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Versatile Stringers!

Posted on 18th August 2014
Comments (4)

Hurrah! We are now stocking stringers in smaller packs!  To celebrate this momentous occasion (and the fact that I have finished uploading all 160ish of the new sizes- phew) I thought I would take a look at what you can do with this versatile and popular accessory glass.

What are stringers?

Stringers are basically threads of glass pulled from re-melted sheet glass. They come in neat, straight lines packed in a tube. We stock Bullseye stringers, so they are compatible with the other glasses we sell (as are all of the Bullseye Accessory Glasses). Stringers are available in 1mm and 2mm thickness, and a limited number of colours are also now available in 0.5mm thickness.

Ideas for using stringers:

Straight:

Stringers really are extremely versatile. Even used straight from the tube you can create some great designs with them. Try criss-crossing them (it is OK for them to overlap, as they will melt flat in the kiln), or line them up in alternating colours for a ‘barcode’ effect. This piece has some reactive frit sprinkled over the top too.

Trapping bubbles:

You can cross-hatch stringers between layers of glass to create a pattern of small uniform bubbles. Lay the stringers in a row along the base glass, and then do the same with the cap glass. Sandwich the stringers together at 90 degrees to each other before firing. This creates an elegant grid of bubbles.

 

Candle Bending:

Stringers can be bent into different shapes using a wax candle to heat them (just be careful as the ends can get hot!) Try curling them up into spirals using tweezers or you can make tapered ends by pulling the tip of the stringer off with some tweezers over a flame. You can stretch sections midway along the stringer using the same technique, creating nice organic shapes suitable for depicting grass, stems, tendrils etc.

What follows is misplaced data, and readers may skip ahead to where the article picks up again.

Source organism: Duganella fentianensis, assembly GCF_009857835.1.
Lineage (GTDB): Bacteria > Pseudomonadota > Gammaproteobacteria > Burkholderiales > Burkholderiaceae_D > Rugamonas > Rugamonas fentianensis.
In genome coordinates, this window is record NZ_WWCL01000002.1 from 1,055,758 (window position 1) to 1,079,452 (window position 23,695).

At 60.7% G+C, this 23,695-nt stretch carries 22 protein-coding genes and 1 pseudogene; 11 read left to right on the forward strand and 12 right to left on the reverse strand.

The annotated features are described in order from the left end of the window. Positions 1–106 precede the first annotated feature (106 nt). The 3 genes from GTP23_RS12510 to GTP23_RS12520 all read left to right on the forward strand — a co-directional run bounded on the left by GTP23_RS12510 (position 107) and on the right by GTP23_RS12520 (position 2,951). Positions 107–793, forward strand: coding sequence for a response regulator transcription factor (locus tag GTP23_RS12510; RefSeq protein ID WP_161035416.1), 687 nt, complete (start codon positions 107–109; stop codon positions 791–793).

Check out the Tipsheet on candle bending for more ideas:  Candle Bent Stringers

Kiln bending:

Stringers can also be bent into uniform shapes by slumping them in a mould in the kiln. Serpentine moulds and double curved moulds are good for creating wave shapes. Fire your stringers at 150C per hour to 650C. No annealing is required as the stringers are so thin.

Part Sheets:

Megan created this fantastic piece by creating part sheets of lined-up stringers, then cutting and re-ordering them. It’s almost like an Escher print if you stare at it for too long!

 

Tips on using stringers:

  • Wear goggles! Flying bits of glass stringer are not good for your health.
  • The best way to cut stringer is with glass cutters, as snapping them by hand tends to leave a ragged edge which will show in our final piece and make you say ‘Arrgh!’
  • Stringers are usually laid over a flat glass sheet but they are quite keen on rolling about. A small drop of Glastac at each end of the stringer will hold it in place prior to firing. It always amazes me how well this works!
  • When candle-bending, make sure you don’t get any wax on the stringer, as this will contaminate your final piece (‘Arrgh!’ again), but don’t worry about the soot marks as these will just burn out on firing.
  • Don’t use the stringers between layers as you will trap bubbles (unless this is the effect you want of course). If you would like to use stringer designs between layers, then pre-fire the stringer onto the base glass first so that it is flat.

We hope that you now feel inspired to experiment with stringers!  We would love to see your creations, so if you want to share your work with us you can do so by posting it to our Facebook page. We look forward to seeing them!

- Kirsty

Frank Brook 29th August 2014 12:11am
For a hotter and cleaner flame than using a candle, use a methylated spirit burner. Old glass ones can be found in antique shops but new metal ones can be purchased new from science supplies companies.
Kirsty Dale - Warm Glass UK 3rd September 2014 9:32am
Thanks for the tip Frank. We sell the Dremel VersaFlame here, which uses ordinary lighter fluid.
Virginia Rose Corley 18th March 2015 12:57pm
can you use QWarm Glass Frit and Stringers as an inclusion between Float Glass and fire it to full fuse, or through Drop ring (from Warm Glass.) please help
Kirsty Dale - Warm Glass UK 23rd March 2015 1:10pm
Virginia. the answer is no I'm afraid. You can't fuse any Bullseye Glass with float glass because they are incompatible and will not fuse together properly on firing. Bullseye frit and stringers are compatible with all Bullseye glass sheets though, including Tekta.
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